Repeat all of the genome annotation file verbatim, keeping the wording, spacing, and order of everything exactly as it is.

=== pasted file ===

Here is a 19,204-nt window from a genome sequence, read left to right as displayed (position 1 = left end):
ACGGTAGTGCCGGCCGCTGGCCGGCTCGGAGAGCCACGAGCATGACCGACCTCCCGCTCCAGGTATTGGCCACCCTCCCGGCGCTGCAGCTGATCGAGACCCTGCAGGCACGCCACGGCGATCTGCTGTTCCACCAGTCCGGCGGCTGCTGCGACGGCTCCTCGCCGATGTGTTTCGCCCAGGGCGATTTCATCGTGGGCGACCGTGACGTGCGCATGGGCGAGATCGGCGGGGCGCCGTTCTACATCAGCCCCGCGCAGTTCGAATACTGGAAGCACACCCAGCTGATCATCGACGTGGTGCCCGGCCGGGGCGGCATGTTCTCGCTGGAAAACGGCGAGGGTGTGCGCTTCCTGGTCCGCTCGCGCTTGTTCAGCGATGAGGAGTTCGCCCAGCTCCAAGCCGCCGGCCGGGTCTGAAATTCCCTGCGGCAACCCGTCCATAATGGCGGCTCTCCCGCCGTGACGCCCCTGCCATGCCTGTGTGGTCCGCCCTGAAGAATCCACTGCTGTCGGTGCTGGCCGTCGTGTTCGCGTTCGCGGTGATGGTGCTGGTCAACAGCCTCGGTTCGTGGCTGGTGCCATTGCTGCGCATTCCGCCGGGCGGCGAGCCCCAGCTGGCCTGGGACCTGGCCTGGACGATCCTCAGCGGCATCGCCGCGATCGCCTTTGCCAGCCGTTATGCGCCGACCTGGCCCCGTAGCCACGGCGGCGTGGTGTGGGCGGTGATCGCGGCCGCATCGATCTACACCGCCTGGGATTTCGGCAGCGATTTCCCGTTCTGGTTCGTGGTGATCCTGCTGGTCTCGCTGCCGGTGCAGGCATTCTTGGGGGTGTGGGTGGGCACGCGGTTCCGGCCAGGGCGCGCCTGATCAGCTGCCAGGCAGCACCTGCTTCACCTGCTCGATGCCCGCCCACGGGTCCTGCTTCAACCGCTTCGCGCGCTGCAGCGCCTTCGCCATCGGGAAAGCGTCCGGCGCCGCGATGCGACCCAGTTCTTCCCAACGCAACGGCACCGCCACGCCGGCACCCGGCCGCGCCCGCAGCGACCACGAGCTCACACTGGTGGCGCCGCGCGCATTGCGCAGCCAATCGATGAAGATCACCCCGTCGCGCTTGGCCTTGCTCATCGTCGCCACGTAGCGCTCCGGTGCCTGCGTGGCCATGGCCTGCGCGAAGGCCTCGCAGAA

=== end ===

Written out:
Here is a 19,204-nt window from a genome sequence, read left to right as displayed (position 1 = left end):
ACGGTAGTGCCGGCCGCTGGCCGGCTCGGAGAGCCACGAGCATGACCGACCTCCCGCTCCAGGTATTGGCCACCCTCCCGGCGCTGCAGCTGATCGAGACCCTGCAGGCACGCCACGGCGATCTGCTGTTCCACCAGTCCGGCGGCTGCTGCGACGGCTCCTCGCCGATGTGTTTCGCCCAGGGCGATTTCATCGTGGGCGACCGTGACGTGCGCATGGGCGAGATCGGCGGGGCGCCGTTCTACATCAGCCCCGCGCAGTTCGAATACTGGAAGCACACCCAGCTGATCATCGACGTGGTGCCCGGCCGGGGCGGCATGTTCTCGCTGGAAAACGGCGAGGGTGTGCGCTTCCTGGTCCGCTCGCGCTTGTTCAGCGATGAGGAGTTCGCCCAGCTCCAAGCCGCCGGCCGGGTCTGAAATTCCCTGCGGCAACCCGTCCATAATGGCGGCTCTCCCGCCGTGACGCCCCTGCCATGCCTGTGTGGTCCGCCCTGAAGAATCCACTGCTGTCGGTGCTGGCCGTCGTGTTCGCGTTCGCGGTGATGGTGCTGGTCAACAGCCTCGGTTCGTGGCTGGTGCCATTGCTGCGCATTCCGCCGGGCGGCGAGCCCCAGCTGGCCTGGGACCTGGCCTGGACGATCCTCAGCGGCATCGCCGCGATCGCCTTTGCCAGCCGTTATGCGCCGACCTGGCCCCGTAGCCACGGCGGCGTGGTGTGGGCGGTGATCGCGGCCGCATCGATCTACACCGCCTGGGATTTCGGCAGCGATTTCCCGTTCTGGTTCGTGGTGATCCTGCTGGTCTCGCTGCCGGTGCAGGCATTCTTGGGGGTGTGGGTGGGCACGCGGTTCCGGCCAGGGCGCGCCTGATCAGCTGCCAGGCAGCACCTGCTTCACCTGCTCGATGCCCGCCCACGGGTCCTGCTTCAACCGCTTCGCGCGCTGCAGCGCCTTCGCCATCGGGAAAGCGTCCGGCGCCGCGATGCGACCCAGTTCTTCCCAACGCAACGGCACCGCCACGCCGGCACCCGGCCGCGCCCGCAGCGACCACGAGCTCACACTGGTGGCGCCGCGCGCATTGCGCAGCCAATCGATGAAGATCACCCCGTCGCGCTTGGCCTTGCTCATCGTCGCCACGTAGCGCTCCGGTGCCTGCGTGGCCATGGCCTGCGCGAAGGCCTCGCAGAA